Genetic variation analysis and the evidence of recombination events point towards the conclusion that severe acute respiratory syndrome coronavirus 2 (SARS-CoV-2) might have circulated cryptically among humans for years, as reported by a recent paper on a preprint server bioRxiv.
The pandemic of coronavirus disease (COVID-19) caused by SARS-CoV-2 is an ongoing health crisis and one of the most significant challenges to global health in modern times. This novel coronavirus mainly affects the respiratory tract, potentially causing severe pneumonia and death.
As the virus continues to spread across the world, a myriad of strains have been isolated, and many complete genomes sequenced. A rather small SARS-CoV-2 genome is made up of thirty thousand base pairs. Genomic comparisons with viruses from different patients, animal species, time periods, or places may answer the question we have all been asking ourselves: how did everything start?
Wu,F., Zhao,S., Yu,B., Chen,Y.-M., Wang,W., Hu,Y., Song,Z.-G., Tao,Z.-W., Tian,J.-H., Pei,Y.-Y., Yuan,M.L., Zhang,Y.-L., Dai,F.-H., Liu,Y., Wang,Q.-M., Zheng,J.-J., Xu,L., Holmes,E.C. and Zhang,Y.-Z. A novel coronavirus associated with a respiratory disease in Wuhan of Hubei province, China. Accession MN908947.
Genomic specificities of SARS-CoV-2
Even though SARS-CoV-2 shares similar genomic traits with other coronaviruses, its sequence is significantly different from some other betacoronaviruses known to infect humans, the novel coronavirus shares 76% amino acid sequence identity with SARS-CoV, 43% identity with MERS-CoV, and 33% identity with HCoV-HKU1.
Novel Coronavirus SARS-CoV-2: This scanning electron microscope image shows SARS-CoV-2 (round gold objects) emerging from the surface of cells cultured in the lab. SARS-CoV-2, also known as 2019-nCoV, is the virus that causes COVID-19. The virus shown was isolated from a patient in the U.S. Credit: NIAID-RML
On the other hand, SARS-CoV-2 shares 96% similarity with a coronavirus collected in Yunnan Province (China) from a bat species Rhinolophus affinis, which is why it is thought that the virus most likely originated from bats. But the mystery remains whether the virus crossed directly from bats to humans, or an intermediate host was implicated in the 'spillover.'
Intermediate Horseshoe Bat (Rhinolophus affinis). Image Credit: Binturong-Tonoscarpe
A recent research paper published in the journal Nature by Dr. Tommy Tsan-Yuk Lam and his colleagues suggested that pangolins should be considered as possible hosts, as they indeed harbor SARS-CoV-2-related coronaviruses. It is rather striking that these pangolin viruses exhibit specific genomic regions very closely related to the human virus – most importantly receptor-binding domain responsible for the attachment and infection of human cells.
Nevertheless, several issues regarding the origin, human introduction point, evolutionary patterns, and driving force of the COVID-19 pandemic remain to be clarified. Recently, a research group from Taiwan tried to tackle these issues in a paper titled 'The origin and underlying driving forces of the SARS-CoV-2 outbreak' that recently appeared on the preprint service bioRxiv, without formal peer review.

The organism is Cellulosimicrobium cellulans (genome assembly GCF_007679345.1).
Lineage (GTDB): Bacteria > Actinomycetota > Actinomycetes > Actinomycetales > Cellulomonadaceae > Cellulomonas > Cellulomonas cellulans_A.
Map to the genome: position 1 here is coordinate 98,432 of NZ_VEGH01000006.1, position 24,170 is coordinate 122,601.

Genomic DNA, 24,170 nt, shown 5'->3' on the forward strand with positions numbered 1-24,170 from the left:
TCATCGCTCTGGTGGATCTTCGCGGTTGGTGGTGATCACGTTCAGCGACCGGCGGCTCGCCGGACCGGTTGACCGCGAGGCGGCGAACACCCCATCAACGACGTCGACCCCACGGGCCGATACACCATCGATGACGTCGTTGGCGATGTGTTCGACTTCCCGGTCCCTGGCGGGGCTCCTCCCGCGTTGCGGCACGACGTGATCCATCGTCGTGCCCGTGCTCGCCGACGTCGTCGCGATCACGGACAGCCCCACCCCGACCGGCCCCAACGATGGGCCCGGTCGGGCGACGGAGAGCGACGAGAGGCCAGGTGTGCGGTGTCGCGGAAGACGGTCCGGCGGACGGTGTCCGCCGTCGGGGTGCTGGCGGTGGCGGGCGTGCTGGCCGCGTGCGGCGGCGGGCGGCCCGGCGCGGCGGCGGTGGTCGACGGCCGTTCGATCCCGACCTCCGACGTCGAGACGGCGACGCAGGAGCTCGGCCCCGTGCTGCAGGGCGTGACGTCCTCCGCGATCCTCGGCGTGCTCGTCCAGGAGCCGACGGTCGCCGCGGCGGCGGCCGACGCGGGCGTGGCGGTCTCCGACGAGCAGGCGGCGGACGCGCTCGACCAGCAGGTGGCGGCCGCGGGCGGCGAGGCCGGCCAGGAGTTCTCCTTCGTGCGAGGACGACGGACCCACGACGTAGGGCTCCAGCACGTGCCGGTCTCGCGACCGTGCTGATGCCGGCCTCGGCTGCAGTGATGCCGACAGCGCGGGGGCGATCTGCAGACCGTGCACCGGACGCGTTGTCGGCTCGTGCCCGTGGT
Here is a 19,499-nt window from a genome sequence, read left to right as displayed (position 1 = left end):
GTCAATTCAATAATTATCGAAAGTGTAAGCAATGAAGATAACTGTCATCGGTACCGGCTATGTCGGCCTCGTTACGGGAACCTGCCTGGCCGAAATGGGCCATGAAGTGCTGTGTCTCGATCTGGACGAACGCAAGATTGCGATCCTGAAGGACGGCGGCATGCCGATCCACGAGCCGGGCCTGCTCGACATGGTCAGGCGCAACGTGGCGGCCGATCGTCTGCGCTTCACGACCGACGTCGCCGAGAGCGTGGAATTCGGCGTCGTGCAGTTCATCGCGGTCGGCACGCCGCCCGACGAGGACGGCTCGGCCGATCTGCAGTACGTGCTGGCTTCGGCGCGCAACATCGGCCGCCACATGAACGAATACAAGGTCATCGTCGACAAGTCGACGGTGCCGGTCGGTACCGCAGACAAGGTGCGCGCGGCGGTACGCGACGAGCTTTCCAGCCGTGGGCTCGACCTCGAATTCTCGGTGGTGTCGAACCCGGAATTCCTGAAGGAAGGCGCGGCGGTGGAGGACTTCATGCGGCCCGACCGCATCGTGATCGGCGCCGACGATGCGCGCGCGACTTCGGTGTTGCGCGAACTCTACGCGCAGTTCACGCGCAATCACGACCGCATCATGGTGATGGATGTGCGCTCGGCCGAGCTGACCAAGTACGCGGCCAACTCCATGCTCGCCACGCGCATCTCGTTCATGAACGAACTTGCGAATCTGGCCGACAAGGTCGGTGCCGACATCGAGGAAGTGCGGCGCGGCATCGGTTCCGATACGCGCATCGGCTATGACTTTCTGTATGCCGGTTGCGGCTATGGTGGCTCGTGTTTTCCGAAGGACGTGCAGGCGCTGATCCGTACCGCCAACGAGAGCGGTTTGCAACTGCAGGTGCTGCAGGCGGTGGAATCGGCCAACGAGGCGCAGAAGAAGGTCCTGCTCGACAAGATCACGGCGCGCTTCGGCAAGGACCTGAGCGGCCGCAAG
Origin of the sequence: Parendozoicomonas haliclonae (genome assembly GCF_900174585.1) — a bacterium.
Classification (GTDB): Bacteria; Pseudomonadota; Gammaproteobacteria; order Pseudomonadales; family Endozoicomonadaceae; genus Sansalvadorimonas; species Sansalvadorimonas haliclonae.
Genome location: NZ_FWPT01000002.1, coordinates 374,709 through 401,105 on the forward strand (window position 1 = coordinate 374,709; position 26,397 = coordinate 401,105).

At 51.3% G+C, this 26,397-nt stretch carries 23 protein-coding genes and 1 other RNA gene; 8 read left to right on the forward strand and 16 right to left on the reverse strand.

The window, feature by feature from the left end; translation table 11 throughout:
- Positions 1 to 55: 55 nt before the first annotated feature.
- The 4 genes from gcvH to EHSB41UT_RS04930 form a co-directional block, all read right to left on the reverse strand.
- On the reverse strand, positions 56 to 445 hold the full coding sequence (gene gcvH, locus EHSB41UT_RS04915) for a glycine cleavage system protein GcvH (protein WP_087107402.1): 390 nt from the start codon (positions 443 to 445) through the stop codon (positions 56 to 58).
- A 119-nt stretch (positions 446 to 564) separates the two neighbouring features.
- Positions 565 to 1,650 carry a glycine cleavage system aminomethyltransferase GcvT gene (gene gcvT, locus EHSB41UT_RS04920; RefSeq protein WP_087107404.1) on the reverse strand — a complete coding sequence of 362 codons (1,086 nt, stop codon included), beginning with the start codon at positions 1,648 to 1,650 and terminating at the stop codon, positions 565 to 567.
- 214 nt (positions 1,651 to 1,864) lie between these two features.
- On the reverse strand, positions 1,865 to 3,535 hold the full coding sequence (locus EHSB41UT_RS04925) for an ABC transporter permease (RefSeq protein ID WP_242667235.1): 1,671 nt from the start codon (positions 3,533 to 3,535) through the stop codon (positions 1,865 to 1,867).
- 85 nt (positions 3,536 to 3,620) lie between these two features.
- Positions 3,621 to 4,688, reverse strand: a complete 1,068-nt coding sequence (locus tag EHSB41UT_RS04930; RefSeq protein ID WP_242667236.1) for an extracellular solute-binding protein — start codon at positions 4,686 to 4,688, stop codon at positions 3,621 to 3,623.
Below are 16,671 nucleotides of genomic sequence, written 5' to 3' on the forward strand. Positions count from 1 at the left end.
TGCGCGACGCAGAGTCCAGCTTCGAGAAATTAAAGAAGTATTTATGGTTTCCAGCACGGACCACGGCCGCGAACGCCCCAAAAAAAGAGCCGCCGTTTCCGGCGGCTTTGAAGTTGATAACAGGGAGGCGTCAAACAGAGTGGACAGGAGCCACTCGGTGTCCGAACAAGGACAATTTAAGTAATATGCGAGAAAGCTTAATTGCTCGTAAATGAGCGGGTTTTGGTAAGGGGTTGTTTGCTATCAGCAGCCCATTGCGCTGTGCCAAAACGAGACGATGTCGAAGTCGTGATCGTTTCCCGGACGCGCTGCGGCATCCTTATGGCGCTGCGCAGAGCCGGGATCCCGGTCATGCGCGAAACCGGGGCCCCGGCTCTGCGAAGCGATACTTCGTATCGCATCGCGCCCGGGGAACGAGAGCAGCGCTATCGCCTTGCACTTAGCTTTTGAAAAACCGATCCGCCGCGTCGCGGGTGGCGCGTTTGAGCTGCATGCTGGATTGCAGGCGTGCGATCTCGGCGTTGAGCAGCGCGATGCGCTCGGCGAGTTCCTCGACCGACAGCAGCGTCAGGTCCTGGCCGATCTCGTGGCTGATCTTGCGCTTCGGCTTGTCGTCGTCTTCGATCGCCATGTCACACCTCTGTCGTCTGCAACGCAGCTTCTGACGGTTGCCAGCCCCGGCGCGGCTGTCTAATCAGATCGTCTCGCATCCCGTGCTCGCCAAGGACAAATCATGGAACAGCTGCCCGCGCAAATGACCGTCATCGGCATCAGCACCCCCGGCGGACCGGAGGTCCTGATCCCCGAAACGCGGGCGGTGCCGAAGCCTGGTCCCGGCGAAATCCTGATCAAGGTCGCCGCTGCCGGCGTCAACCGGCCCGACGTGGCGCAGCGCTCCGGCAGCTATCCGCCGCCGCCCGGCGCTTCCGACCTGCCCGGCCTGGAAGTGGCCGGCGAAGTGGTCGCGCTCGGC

A new virus with an ancient pedigree
Dr. Shu-Miaw Chaw from the Biodiversity Research Center (Academia Sinica, Taipei, Taiwan) and her colleagues analyzed 137 genomes of SARS-CoV-2 (as well as related coronaviruses), and found evidence of recent origin and intergenomic recombination. The latter is a process described in a wide array of viruses that may allow specific variants to escape from the current fitness peak and establish a relationship with the new host.
However, the authors state that the sequence similarity of the receptor-binding domain between SARS-CoV-2 and a sequence derived from pangolin coronavirus is probably due to an ancient intergenomic introgression. This means that SARS-CoV-2 might have cryptically been present among humans for years before being noticed recently.
The ancient origin of SARS-CoV-2 is further reinforced by the lack of signatures pointing towards the adaptive evolution, as demonstrated by frequency spectra in samples from the recent outbreak.
"For a recently acquired virus, rapid evolution and a strong signature of positive selection are expected," caution study authors. "For example, during its short epidemic in 2002-2003, several rounds of adaptive changes have been documented in SARS-CoV genome", they add.
Understanding the evolutionary path
Unlike adaptive evolution that was previously shown for SARS-CoV during the brief SARS epidemic, the analysis of SARS-CoV-2 genomes reveals signs of relaxation of selection. After host adaptation, the virus may evolve following such relaxed or purifying selection seen in this novel coronavirus, which is one of the evolutionary driving forces.
Hence, further work is crucial to sequence a large number of samples from the early outbreak event, as well as to examine hospital archives in pursuit of traces of SARS-CoV-2 ancestors.
"This information not only can help us to understand the evolutionary path of this virus but also unravel the critical steps for it to achieve effective spreading in humans," explain study authors. "Nature never runs out of material to create new pathogens. It is not whether but when and where the next epidemic will occur," study authors conclude.
Chaw, S.M. (2020). The origin and underlying driving forces of the SARS-CoV-2 outbreak. bioRxiv preprint server. https://doi.org/10.1101/2020.04.12.038554
Lam, T.T. (2020). Identifying SARS-CoV-2 related coronaviruses in Malayan pangolins. Nature. https://doi.org/10.1038/s41586-020-2169-0